Prince Fielder has yet to make an impact in the postseason for the Tigers. (multimediaimpre, AP Photo/Charlie Riedel, Fickr)
The nine-year $214-million contract the Detroit Tigers signed Prince Fielder to just two seasons ago was not supposed to hurt the organization until the twilight-stretch of years seven, eight and nine. After just two though, it is clear it is time to call a spade-a-spade and admit the deal is going to crush the Tigers from here on out and they need to find a way out of his deal.
Some may say it is a little premature to dub Fielder’s performance as a failure, given the way he played in the regular season in 2012 and how he came on late in 2013. As it stands now though, Fielder looks like Alex Rodriguez, a guy who can produce when it does not count and disappears when it does. In just two postseasons with the Tigers, Fielder has a slash-line of .202/.268/.247 with one home run, against the Oakland A’s last year, and three RBIs with 17, count them 17, strikeouts.
Detroit struggled to hit with any power in the middle of the order in the ALDS and ALCS, with the exception of Jhonny Peralta, whose homers have given the Tigers hope before several inevitable collapse. A major part of those struggles came with Miguel Cabrera hobbled by an injury that robbed him of absolutely any semblance of home-run hitting power. Fielder picked up the slack in August and September hitting well with Cabrera missing, but he could not do the same thing in this season’s ALDS and ALCS. He has nine hits, one for extra-bases.
It is a puzzling conundrum. He was clearly the best free agent power hitter when the Tigers signed him. Fielder has struggled all-year to this point for the Tigers, his second with the team. Hitting under .300 and really tanking in the RBI department in the second half, with the home run ball being an almost non-factor. Yes there was his divorce and obviously no one can blame him if that off-the-field personal issue crept into his mind when he was sitting the batters box, but it cannot excuse everything for Fielder.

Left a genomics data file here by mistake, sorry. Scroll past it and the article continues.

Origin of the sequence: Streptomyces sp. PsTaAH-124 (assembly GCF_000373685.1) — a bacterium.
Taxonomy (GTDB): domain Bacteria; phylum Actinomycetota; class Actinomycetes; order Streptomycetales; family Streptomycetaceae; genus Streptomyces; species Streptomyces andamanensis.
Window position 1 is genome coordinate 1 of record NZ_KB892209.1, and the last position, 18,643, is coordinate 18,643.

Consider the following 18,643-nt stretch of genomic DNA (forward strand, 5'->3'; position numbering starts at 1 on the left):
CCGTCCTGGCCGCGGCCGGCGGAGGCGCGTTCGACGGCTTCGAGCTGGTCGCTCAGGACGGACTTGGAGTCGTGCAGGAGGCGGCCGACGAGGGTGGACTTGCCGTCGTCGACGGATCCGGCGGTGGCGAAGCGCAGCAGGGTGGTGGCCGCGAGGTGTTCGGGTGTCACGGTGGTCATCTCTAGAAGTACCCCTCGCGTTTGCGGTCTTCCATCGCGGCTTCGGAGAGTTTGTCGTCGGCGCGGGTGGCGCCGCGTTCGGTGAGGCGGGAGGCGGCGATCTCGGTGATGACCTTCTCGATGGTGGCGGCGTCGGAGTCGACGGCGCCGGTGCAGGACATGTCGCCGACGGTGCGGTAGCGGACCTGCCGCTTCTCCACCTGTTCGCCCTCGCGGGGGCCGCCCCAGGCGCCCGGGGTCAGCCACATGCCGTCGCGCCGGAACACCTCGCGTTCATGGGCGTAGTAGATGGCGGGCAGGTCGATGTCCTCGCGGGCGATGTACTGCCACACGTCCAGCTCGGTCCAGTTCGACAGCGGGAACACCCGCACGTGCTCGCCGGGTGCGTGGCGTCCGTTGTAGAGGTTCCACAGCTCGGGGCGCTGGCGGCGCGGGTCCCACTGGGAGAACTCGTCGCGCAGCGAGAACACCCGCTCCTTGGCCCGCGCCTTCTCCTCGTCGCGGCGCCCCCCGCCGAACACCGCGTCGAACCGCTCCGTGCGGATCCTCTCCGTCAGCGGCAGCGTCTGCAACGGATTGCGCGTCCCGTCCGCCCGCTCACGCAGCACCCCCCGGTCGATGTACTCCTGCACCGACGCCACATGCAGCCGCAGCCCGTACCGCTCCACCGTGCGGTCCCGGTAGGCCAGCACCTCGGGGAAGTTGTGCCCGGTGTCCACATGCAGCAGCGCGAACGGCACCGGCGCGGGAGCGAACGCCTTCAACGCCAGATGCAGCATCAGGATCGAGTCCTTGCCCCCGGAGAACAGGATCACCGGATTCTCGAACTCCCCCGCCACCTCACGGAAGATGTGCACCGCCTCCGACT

With his relative lack of production during the postseason, the part of the season the Tigers signed him for, it is time for Detroit to find a way out or move on from him.
It may be tough to swallow just two years in, but the money absorbed by Fielder could be used in many better fashions. Signing Max Scherzer long-term, acquiring a player like Robinson Cano or making a trade for another highly paid player who could fill in one of the many holes at third-base, second-base, right field, left field or catcher. These are just the position players too, we have not even talked about the bullpen yet.
The return for Fielder would be minimal and Detroit will have to live with that. In order to have a team eat his gigantic contract the Tigers would have to either eat his salary or literally take minor league scrubs that have relatively no hope of ever making a meaningful major league contribution. At this point though, it is necessary for the sake of keeping the payroll manageable for a club that needs to add several players, something a haul of prospects will not give the Tigers.
If anyone wants any proof for why the Tigers should dump Fielder, just take a look at his at-bats in the just over ALCS and the video will provide all the proof you need. Fielder is next to worthless when it counts and he has no place being on a club looking to win the World Series.